Taking control of financial language: Cutting through commodities trading jargon

21 June 2013

The language used by the financial sector is really off-putting to many people. This has two key effects. Firstly, it obscures the way the financial sector works. Secondly, it makes those who work in the sector and use those complicated words appear to be the legitimate controllers of the financial sector. The financial sector is a system of power. And like many systems of power, it has a way of keeping outsiders at bay, and the use of language is a very effective way of achieving this.

A classic example of this is in the area of agricultural trading (aka. food speculation) – which WDM has taken the lead in campaigning on. Browse the language used by the top 5 commodity trading banks – Barclays Capital, Goldman Sachs, J.P. Morgan, Morgan Stanley and Deutsche Bank – on their commodity division webpages. They take great pains to ensure that the act of speculation – which they facilitate when they offer services to hedge funds and other investors to bet on food prices – is presented in the same light as hedging, which is when they help companies protect themselves from commodity price fluctuations.

Here's an example of using financial language to describe hedging, from Deutsche Bank’s webpage: “When volatility is a persistent threat, risk management needs to be nimble and dynamic… Using tailored diversified strategies, we can mitigate price risk to all individual requirements.” This basically means “if commodity prices are fluctuating up and down, and you’re worried about that, we can arrange for you to protect yourself by entering into derivatives contracts.”

Let’s now take a look at J.P. Morgan’s webpage. It’s going to look similar, but I’m going to italicise the sections that are actually referring to speculation:

“J.P. Morgan’s Global Agricultural Commodities business provides clients with an extensive range of hedging, financing and investment products that include price risk management services, customized investment strategies, and investment solutions based on agricultural futures and commodity indices… Services covered include trade ideas, pricing and execution of structured agriculture investments and risk management transactions… [and] development of index-based agriculture trading strategies"

And here’s Barclays Capital:

“Barclays offers an extensive platform of commodity risk management and financial services solutions across a broad spectrum of agricultural products. We provide competitive pricing and liquidity to corporations, funds and investors, along with innovative hedging strategies and market insight… The firm has strong product and structuring expertise, which allows us to offer original, bespoke risk management structures to a broad range of producers, consumers & investors…”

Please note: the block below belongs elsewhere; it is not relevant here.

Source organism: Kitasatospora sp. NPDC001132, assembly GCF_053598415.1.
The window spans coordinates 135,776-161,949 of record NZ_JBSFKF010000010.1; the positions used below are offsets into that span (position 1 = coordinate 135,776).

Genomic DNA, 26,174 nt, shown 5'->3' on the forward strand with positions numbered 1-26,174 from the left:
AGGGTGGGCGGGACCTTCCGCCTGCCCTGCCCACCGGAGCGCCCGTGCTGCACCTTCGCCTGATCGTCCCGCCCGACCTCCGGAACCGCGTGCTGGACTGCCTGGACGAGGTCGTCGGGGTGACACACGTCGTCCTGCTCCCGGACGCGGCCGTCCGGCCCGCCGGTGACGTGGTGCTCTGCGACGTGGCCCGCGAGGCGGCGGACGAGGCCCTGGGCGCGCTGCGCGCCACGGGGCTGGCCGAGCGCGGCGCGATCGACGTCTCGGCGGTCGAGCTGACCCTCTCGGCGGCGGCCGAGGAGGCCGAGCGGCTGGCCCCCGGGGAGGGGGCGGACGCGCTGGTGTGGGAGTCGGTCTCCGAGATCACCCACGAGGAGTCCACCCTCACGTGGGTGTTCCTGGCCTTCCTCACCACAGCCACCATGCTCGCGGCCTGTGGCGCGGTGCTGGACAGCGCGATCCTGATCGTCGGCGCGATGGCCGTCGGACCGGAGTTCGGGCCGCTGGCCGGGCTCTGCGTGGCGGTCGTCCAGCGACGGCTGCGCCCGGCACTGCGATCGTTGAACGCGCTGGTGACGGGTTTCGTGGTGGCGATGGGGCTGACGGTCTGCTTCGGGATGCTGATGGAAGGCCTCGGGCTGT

It takes a while to get your eyes accustomed to this kind of nuance. Otherwise it all looks like generic finance-speak. In my new book The Heretic’s Guide to Global Finance I go through some of this language to help decode it.

Misuse of language is equally important though. What I find particularly dubious about the Barclays Capital paragraph is how they misuse the concept of ‘risk management’ in the last sentence to actually refer to speculation. Imagine you’re a big investor, and all your money is currently invested in shares and bonds. If you were to take some of your money out of shares, and put it into commodities, you would be speculating on commodities, but you would also be spreading out the risk of your overall portfolio (i.e. you wouldn’t have ‘all your eggs in one basket’). Barclays has taken that last meaning, and highlighted it, basically saying “you can speculate on commodities as a way to spread your risk into different areas, and in doing so you are engaging in overall risk management”.

Even labelling these commodity products as ‘investments’ is misleading, making it sound prudent and respectable. There’s a simple rule of thumb to cut through this crap though. True investment is the process of buying something that will generate more resources over time. For example, I invest in a factory, because I think I can use it to make something that in turn can be sold and return income to me.

Speculation on the other hand, is the process of buying something that won’t generate more resources over time, but that you’re hoping will appreciate in value so that you can then sell that thing later for a higher price. Thus, when people say “we are investing in a residential property”, they are actually speculating on the house price, hoping that it will gain value in the future.

Unfortunately, in much modern financial terminology ‘investment’ is used as a catch-all term to describe many unproductive uses of money, like buying gold, which has zero productive utility, or buying food commodity investment products. So next time someone says this, call their crap, and tell them to do something useful with their money, like investing in new technology that can help the world grow more food, rather than betting on the inability of the world to produce enough food.


Brett Scott is a campaigner and writer. His new book The Heretic’s Guide to Global Finance: Hacking the Future of Money is published by Pluto Press and is available now. He tweets as @suitpossum.



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